Current challenges in photosynthesis: from natural to artificial
- 1Department of Physical Sciences, Alabama State University, Alabama, AL, USA
- 2Institute of Plant Physiology, Russian Academy of Sciences, Moscow, Russia
- 3Institute of Basic Biological Problems, Russian Academy of Sciences, Moscow, Russia
- 4Department of Chemistry, Center of Climate Change and Global Warming, Institute for Advanced Studies in Basic Sciences, Zanjan, Iran
- 5Departments of Biochemistry and Plant Biology, Center of Biophysics and Quantitative Biology, University of Illinois at Urbana-Champaign, Urbana, IL, USA
Photosynthesis is a process by which plants, algae, cyanobacteria, and anoxygenic photosynthetic bacteria capture and store solar energy on a massive scale, in particular via the water-splitting chemistry (Hoganson and Babcock, 1997; Blankenship, 2002; Ferreira et al., 2004; Loll et al., 2005; Yano et al., 2006; Umena et al., 2011). It is the most important reaction on Earth, estimated to produce more than 100 billion tons of dry biomass annually; this means that photosynthesis is producing biomass equal to two Egyptian pyramids per hour. But, this will not be enough to sustain life on Earth by the year 2050. The global fossil fuels on which we currently depend are derived from millions of years of past photosynthetic activity. The fossil energy fuels are limited and must be replaced by renewable and environment-friendly energy source to support and sustain life on Earth (Lewis and Nocera, 2006; Blankenship et al., 2011). To address this immediate energy crisis, worldwide efforts are being made on artificial photosynthesis using the principles and mechanisms observed in nature (Brimblecombe et al., 2009; McConnell et al., 2010; Kanady et al., 2011; Wiechen et al., 2012; Najafpour et al., 2013). It is not a matter of mimicking natural photosynthesis, but to use its current knowledge to improve photosynthesis itself, as well as to produce biofuels, including hydrogen evolution by artificial means (Barber, 2009; Hou, 2010; Nocera, 2012; He et al., 2013).
This book contains 10 chapters and presents recent advances in photosynthesis and artificial photosynthesis. It starts with two opinion articles on possible strategies to improve photosynthesis in plants and fascinating mechanisms of unidirectional photodamage of pheophytin in photosynthesis. The idea that plant photosynthesis is maximized due to the perfect evolution might be faulty. Leister evaluated and argued the issue openly and proposed that improvement of photosynthesis can be made by synthetic biology including genetic engineering, redesign or de novo creation of entire photosystems as well as conventional breeding (Leister, 2012). Unidirectional photodamage of a pheophytin molecule in photosystem II and purple bacterial reaction centers was observed. The mysterious phenomena were analyzed and discussed in terms of different possible functions of the pheophytin in photosynthesis (Hou, 2014).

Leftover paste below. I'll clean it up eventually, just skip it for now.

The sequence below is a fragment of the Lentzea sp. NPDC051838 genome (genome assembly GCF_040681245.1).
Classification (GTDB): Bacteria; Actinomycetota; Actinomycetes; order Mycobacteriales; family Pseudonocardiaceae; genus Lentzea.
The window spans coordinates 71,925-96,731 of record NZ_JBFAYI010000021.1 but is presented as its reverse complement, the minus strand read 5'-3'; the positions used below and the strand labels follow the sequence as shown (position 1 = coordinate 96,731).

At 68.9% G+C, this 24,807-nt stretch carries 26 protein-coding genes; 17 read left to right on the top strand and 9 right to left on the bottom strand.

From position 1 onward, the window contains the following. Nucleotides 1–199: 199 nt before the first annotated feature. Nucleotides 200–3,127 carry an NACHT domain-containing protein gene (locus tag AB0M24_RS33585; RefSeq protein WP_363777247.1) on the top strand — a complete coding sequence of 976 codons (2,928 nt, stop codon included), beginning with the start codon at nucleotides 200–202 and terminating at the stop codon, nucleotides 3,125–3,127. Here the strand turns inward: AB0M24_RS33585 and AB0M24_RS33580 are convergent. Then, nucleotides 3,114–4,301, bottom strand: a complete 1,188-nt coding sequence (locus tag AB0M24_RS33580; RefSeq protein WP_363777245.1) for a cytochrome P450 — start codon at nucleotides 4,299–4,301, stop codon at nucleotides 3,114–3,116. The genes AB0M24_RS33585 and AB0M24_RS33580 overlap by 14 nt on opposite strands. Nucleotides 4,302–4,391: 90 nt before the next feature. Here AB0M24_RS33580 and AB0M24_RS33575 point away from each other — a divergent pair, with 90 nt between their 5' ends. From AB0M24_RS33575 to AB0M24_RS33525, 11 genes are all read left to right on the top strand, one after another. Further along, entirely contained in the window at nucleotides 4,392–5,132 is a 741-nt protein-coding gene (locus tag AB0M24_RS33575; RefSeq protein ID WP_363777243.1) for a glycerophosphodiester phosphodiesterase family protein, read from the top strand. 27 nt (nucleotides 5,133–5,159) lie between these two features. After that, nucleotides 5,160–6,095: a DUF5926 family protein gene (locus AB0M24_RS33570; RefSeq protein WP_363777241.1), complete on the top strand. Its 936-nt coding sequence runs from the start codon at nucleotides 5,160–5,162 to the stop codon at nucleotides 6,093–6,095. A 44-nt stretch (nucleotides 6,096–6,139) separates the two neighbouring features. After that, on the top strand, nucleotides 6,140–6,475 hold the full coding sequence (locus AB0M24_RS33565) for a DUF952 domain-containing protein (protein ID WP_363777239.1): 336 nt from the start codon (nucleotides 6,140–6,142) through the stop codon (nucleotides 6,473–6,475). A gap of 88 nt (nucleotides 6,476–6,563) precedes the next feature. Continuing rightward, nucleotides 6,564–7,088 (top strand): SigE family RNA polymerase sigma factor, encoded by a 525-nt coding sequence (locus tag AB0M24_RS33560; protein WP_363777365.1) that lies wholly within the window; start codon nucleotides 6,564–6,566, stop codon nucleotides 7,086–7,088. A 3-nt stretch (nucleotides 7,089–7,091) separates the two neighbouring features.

The book is followed by four review articles that discuss the current state of research on: photosynthetic water oxidation in natural and artificial photosynthesis, as obtained by mass spectrometry (MS) and Fourier transform infrared spectroscopy (FTIR); functional models of thylakoid lumen; and horizontal gene transfer in photosynthetic eukaryotes. The time-resolved isotope-ratio membrane-inlet mass spectrometry (TR-IR-MIMS) is able to determine the isotopic composition of gaseous products. Shevela et al briefly introduced the key aspects of the methodology, summarized the recent results on the mechanisms and pathways of oxygen formation in PS II using this unique technique and outlined the future perspectives of the application in water splitting chemistry (Shevela and Messinger, 2013) Another unique technique in probing the mechanism of water oxidation in PS II is the light-induced FTIR difference spectroscopy. Chu reviewed the recent fruitful structural data, and believed that the FTIR will continue to provide vital structural and mechanistic insights into the water-splitting process in PS II together with isotopic labeling, site-directed mutagenesis, model compound studies, and computational calculation (Chu, 2013). The thylakoid lumen offers the environment for oxygen evolution, electron transfer, and photoprotection in photosynthesis. Jarvi et al evaluated the recent studies of many lumen proteins and highlighted the importance of the thiol-disulfide modulation in controlling the functions of the thylakoid lumen proteins and their pathways of photosynthesis (Järvi et al., 2013). Qiu et al discussed that importance of the horizontal gene transfer (HGT) in enriching the algal genomes and proposed that the alga endosymbionts may be the HGT vectors in photosynthetic eukaryotes (Qiu et al., 2013).